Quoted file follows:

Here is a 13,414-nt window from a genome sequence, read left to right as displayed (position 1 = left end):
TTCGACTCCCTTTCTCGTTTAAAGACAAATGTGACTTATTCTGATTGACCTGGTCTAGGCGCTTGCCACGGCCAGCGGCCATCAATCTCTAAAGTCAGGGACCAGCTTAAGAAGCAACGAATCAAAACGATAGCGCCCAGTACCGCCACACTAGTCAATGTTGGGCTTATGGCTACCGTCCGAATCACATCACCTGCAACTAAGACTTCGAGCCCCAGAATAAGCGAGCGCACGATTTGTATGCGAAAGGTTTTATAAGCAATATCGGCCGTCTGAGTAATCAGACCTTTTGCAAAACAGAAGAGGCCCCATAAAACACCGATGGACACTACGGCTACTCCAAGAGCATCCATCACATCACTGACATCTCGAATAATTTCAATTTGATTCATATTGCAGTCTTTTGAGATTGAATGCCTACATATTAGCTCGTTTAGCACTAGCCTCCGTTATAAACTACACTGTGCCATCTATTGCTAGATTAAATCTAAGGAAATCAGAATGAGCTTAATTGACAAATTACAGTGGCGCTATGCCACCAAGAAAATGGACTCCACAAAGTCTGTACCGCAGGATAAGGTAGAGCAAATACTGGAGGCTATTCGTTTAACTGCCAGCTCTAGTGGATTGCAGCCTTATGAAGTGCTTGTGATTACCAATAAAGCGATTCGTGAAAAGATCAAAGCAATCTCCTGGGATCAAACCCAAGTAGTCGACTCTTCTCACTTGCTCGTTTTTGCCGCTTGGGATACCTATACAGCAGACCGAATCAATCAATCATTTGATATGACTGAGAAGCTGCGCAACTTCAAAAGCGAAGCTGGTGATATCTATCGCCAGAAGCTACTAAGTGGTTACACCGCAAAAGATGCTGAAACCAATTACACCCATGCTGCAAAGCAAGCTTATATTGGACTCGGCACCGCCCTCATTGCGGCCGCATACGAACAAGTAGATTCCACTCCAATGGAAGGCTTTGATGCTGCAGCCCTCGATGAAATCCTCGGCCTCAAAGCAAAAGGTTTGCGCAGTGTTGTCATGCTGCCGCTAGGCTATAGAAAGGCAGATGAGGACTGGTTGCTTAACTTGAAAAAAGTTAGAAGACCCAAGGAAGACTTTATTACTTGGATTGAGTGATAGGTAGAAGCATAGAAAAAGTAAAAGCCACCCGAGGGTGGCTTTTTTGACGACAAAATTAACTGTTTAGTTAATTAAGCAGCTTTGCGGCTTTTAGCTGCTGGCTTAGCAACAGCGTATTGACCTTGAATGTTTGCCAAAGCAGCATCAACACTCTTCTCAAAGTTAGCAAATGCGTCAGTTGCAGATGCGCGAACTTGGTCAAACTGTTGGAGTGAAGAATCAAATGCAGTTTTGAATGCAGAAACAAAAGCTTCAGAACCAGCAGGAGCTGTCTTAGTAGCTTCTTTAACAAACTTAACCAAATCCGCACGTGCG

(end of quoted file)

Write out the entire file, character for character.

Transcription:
Here is a 13,414-nt window from a genome sequence, read left to right as displayed (position 1 = left end):
TTCGACTCCCTTTCTCGTTTAAAGACAAATGTGACTTATTCTGATTGACCTGGTCTAGGCGCTTGCCACGGCCAGCGGCCATCAATCTCTAAAGTCAGGGACCAGCTTAAGAAGCAACGAATCAAAACGATAGCGCCCAGTACCGCCACACTAGTCAATGTTGGGCTTATGGCTACCGTCCGAATCACATCACCTGCAACTAAGACTTCGAGCCCCAGAATAAGCGAGCGCACGATTTGTATGCGAAAGGTTTTATAAGCAATATCGGCCGTCTGAGTAATCAGACCTTTTGCAAAACAGAAGAGGCCCCATAAAACACCGATGGACACTACGGCTACTCCAAGAGCATCCATCACATCACTGACATCTCGAATAATTTCAATTTGATTCATATTGCAGTCTTTTGAGATTGAATGCCTACATATTAGCTCGTTTAGCACTAGCCTCCGTTATAAACTACACTGTGCCATCTATTGCTAGATTAAATCTAAGGAAATCAGAATGAGCTTAATTGACAAATTACAGTGGCGCTATGCCACCAAGAAAATGGACTCCACAAAGTCTGTACCGCAGGATAAGGTAGAGCAAATACTGGAGGCTATTCGTTTAACTGCCAGCTCTAGTGGATTGCAGCCTTATGAAGTGCTTGTGATTACCAATAAAGCGATTCGTGAAAAGATCAAAGCAATCTCCTGGGATCAAACCCAAGTAGTCGACTCTTCTCACTTGCTCGTTTTTGCCGCTTGGGATACCTATACAGCAGACCGAATCAATCAATCATTTGATATGACTGAGAAGCTGCGCAACTTCAAAAGCGAAGCTGGTGATATCTATCGCCAGAAGCTACTAAGTGGTTACACCGCAAAAGATGCTGAAACCAATTACACCCATGCTGCAAAGCAAGCTTATATTGGACTCGGCACCGCCCTCATTGCGGCCGCATACGAACAAGTAGATTCCACTCCAATGGAAGGCTTTGATGCTGCAGCCCTCGATGAAATCCTCGGCCTCAAAGCAAAAGGTTTGCGCAGTGTTGTCATGCTGCCGCTAGGCTATAGAAAGGCAGATGAGGACTGGTTGCTTAACTTGAAAAAAGTTAGAAGACCCAAGGAAGACTTTATTACTTGGATTGAGTGATAGGTAGAAGCATAGAAAAAGTAAAAGCCACCCGAGGGTGGCTTTTTTGACGACAAAATTAACTGTTTAGTTAATTAAGCAGCTTTGCGGCTTTTAGCTGCTGGCTTAGCAACAGCGTATTGACCTTGAATGTTTGCCAAAGCAGCATCAACACTCTTCTCAAAGTTAGCAAATGCGTCAGTTGCAGATGCGCGAACTTGGTCAAACTGTTGGAGTGAAGAATCAAATGCAGTTTTGAATGCAGAAACAAAAGCTTCAGAACCAGCAGGAGCTGTCTTAGTAGCTTCTTTAACAAACTTAACCAAATCCGCACGTGCG